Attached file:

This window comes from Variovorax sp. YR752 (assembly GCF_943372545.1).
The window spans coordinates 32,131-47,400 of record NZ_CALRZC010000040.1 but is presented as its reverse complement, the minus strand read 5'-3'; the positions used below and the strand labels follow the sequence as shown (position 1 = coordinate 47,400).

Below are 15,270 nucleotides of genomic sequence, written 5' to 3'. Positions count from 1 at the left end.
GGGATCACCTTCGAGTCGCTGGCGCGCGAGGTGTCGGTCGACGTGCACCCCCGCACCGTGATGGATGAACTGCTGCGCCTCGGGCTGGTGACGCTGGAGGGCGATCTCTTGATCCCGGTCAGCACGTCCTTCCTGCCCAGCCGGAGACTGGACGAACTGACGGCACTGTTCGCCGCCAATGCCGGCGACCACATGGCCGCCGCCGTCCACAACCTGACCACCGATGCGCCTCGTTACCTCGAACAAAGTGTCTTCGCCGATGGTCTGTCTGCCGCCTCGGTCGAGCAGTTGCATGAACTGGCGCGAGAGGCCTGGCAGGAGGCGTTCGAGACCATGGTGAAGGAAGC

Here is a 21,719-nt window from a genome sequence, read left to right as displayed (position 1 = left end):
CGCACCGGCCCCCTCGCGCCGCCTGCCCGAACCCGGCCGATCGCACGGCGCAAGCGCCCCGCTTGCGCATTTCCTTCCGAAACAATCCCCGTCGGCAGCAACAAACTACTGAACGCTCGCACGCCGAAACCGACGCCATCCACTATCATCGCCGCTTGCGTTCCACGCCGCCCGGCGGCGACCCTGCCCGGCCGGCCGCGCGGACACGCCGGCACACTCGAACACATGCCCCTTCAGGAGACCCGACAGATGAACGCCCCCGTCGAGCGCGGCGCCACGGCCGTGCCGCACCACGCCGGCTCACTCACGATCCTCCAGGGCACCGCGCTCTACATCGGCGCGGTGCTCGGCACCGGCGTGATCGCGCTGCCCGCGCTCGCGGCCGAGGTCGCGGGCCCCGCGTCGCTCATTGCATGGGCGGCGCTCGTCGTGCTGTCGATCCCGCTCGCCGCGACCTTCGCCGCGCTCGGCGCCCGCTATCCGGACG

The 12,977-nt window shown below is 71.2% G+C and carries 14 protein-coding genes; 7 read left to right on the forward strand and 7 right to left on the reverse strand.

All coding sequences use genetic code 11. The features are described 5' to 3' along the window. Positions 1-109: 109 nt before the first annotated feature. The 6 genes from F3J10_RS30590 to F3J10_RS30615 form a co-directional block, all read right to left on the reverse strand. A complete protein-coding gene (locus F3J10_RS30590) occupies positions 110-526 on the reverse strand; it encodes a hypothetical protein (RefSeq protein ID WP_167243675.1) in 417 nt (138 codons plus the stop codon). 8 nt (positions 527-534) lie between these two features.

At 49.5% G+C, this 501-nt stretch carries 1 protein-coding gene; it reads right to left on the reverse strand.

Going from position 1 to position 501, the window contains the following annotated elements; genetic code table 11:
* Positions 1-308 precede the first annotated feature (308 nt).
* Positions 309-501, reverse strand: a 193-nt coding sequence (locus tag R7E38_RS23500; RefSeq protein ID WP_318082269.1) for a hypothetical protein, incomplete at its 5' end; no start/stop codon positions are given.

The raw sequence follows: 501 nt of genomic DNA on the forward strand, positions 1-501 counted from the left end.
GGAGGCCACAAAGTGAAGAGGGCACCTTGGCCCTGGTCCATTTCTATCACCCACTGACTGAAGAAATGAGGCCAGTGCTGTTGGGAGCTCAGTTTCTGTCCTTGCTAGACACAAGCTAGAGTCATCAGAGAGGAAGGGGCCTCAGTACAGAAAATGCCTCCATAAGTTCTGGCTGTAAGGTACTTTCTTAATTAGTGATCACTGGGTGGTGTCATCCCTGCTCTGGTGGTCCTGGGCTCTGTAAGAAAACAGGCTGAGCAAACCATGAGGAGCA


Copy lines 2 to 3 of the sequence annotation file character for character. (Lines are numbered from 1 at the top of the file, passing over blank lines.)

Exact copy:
The window spans coordinates 32,131-47,400 of record NZ_CALRZC010000040.1 but is presented as its reverse complement, the minus strand read 5'-3'; the positions used below and the strand labels follow the sequence as shown (position 1 = coordinate 47,400).

Below are 15,270 nucleotides of genomic sequence, written 5' to 3'. Positions count from 1 at the left end.